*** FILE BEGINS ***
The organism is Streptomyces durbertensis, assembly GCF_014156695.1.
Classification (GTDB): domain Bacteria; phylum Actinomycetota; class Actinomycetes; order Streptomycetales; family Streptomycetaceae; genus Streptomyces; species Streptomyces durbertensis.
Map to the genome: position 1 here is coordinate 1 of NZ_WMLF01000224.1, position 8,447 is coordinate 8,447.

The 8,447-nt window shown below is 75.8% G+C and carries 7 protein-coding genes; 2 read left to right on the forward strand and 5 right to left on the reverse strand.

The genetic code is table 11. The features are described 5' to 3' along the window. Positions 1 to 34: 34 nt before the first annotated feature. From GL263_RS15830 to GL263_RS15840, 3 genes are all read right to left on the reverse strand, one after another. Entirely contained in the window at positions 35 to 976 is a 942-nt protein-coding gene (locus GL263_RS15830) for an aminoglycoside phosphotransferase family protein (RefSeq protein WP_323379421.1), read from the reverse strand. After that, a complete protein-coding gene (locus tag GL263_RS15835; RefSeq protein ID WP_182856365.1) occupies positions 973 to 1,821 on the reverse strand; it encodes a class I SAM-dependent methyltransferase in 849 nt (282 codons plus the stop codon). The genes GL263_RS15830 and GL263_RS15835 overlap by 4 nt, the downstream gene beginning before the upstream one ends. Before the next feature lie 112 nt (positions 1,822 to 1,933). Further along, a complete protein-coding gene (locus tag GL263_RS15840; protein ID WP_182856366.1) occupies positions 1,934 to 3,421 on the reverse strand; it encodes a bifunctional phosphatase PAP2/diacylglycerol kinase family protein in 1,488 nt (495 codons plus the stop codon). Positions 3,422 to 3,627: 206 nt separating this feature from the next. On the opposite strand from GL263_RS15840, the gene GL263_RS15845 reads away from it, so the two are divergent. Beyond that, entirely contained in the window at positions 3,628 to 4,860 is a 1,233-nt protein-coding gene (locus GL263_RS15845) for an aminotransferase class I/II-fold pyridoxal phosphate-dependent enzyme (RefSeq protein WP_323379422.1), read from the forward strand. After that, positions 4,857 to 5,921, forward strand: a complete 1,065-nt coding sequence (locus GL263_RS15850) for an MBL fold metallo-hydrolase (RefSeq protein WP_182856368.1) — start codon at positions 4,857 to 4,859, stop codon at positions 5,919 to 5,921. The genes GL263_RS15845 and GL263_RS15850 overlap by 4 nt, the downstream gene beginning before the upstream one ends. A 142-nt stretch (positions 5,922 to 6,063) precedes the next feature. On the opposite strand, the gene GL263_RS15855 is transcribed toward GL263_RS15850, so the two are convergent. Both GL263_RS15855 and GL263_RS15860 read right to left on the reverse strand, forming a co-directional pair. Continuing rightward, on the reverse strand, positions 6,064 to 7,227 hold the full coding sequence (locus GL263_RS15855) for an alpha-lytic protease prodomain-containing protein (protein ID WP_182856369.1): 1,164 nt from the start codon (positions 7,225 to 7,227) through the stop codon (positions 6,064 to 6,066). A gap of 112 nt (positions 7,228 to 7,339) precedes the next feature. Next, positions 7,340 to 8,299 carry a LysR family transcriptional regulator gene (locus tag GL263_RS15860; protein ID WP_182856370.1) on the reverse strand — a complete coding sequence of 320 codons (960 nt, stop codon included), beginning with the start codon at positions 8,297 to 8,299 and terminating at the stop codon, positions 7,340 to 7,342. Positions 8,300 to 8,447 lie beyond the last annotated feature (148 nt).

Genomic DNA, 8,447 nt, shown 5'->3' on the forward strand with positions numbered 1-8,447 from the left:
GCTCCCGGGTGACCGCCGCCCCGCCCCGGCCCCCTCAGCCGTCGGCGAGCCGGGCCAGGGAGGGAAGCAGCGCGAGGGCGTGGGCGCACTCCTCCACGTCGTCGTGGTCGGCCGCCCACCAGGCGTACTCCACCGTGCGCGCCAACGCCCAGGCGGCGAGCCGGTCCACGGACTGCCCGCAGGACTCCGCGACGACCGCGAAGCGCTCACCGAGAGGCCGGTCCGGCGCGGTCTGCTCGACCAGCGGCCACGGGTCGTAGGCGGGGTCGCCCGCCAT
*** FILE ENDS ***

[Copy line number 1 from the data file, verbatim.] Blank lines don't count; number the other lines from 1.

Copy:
The organism is Streptomyces durbertensis, assembly GCF_014156695.1.